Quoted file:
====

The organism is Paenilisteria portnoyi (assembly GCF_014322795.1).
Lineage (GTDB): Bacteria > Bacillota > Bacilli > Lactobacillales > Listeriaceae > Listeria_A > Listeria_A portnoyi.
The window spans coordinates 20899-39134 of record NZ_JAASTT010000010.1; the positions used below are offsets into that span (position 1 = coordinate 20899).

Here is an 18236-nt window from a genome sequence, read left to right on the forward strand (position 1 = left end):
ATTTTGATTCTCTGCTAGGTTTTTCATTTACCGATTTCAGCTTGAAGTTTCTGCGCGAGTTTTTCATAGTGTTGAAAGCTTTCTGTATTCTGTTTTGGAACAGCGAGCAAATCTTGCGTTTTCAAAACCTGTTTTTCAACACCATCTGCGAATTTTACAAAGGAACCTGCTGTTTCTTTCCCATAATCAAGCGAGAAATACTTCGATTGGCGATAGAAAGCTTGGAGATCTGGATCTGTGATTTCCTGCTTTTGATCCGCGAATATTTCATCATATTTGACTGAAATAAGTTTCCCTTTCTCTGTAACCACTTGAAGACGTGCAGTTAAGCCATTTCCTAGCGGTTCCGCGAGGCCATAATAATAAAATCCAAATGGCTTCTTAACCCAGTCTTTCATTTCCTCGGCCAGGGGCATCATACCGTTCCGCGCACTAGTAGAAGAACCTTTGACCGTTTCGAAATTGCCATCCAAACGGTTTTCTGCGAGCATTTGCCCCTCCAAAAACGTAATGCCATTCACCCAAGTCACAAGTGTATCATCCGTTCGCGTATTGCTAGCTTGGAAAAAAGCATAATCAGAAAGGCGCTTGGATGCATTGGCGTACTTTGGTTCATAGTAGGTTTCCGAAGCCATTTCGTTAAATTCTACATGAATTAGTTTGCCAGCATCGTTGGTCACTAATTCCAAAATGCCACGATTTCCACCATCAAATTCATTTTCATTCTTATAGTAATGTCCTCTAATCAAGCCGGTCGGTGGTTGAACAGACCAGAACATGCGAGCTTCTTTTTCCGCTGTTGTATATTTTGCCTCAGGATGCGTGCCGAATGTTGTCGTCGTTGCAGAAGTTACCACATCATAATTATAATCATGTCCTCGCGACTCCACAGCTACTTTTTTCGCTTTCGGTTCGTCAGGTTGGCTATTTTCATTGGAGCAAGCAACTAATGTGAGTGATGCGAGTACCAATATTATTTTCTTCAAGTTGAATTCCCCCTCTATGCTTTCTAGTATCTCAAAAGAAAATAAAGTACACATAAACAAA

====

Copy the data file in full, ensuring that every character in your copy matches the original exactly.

The organism is Paenilisteria portnoyi (assembly GCF_014322795.1).
Lineage (GTDB): Bacteria > Bacillota > Bacilli > Lactobacillales > Listeriaceae > Listeria_A > Listeria_A portnoyi.
The window spans coordinates 20899-39134 of record NZ_JAASTT010000010.1; the positions used below are offsets into that span (position 1 = coordinate 20899).

Here is an 18236-nt window from a genome sequence, read left to right on the forward strand (position 1 = left end):
ATTTTGATTCTCTGCTAGGTTTTTCATTTACCGATTTCAGCTTGAAGTTTCTGCGCGAGTTTTTCATAGTGTTGAAAGCTTTCTGTATTCTGTTTTGGAACAGCGAGCAAATCTTGCGTTTTCAAAACCTGTTTTTCAACACCATCTGCGAATTTTACAAAGGAACCTGCTGTTTCTTTCCCATAATCAAGCGAGAAATACTTCGATTGGCGATAGAAAGCTTGGAGATCTGGATCTGTGATTTCCTGCTTTTGATCCGCGAATATTTCATCATATTTGACTGAAATAAGTTTCCCTTTCTCTGTAACCACTTGAAGACGTGCAGTTAAGCCATTTCCTAGCGGTTCCGCGAGGCCATAATAATAAAATCCAAATGGCTTCTTAACCCAGTCTTTCATTTCCTCGGCCAGGGGCATCATACCGTTCCGCGCACTAGTAGAAGAACCTTTGACCGTTTCGAAATTGCCATCCAAACGGTTTTCTGCGAGCATTTGCCCCTCCAAAAACGTAATGCCATTCACCCAAGTCACAAGTGTATCATCCGTTCGCGTATTGCTAGCTTGGAAAAAAGCATAATCAGAAAGGCGCTTGGATGCATTGGCGTACTTTGGTTCATAGTAGGTTTCCGAAGCCATTTCGTTAAATTCTACATGAATTAGTTTGCCAGCATCGTTGGTCACTAATTCCAAAATGCCACGATTTCCACCATCAAATTCATTTTCATTCTTATAGTAATGTCCTCTAATCAAGCCGGTCGGTGGTTGAACAGACCAGAACATGCGAGCTTCTTTTTCCGCTGTTGTATATTTTGCCTCAGGATGCGTGCCGAATGTTGTCGTCGTTGCAGAAGTTACCACATCATAATTATAATCATGTCCTCGCGACTCCACAGCTACTTTTTTCGCTTTCGGTTCGTCAGGTTGGCTATTTTCATTGGAGCAAGCAACTAATGTGAGTGATGCGAGTACCAATATTATTTTCTTCAAGTTGAATTCCCCCTCTATGCTTTCTAGTATCTCAAAAGAAAATAAAGTACACATAAACAAA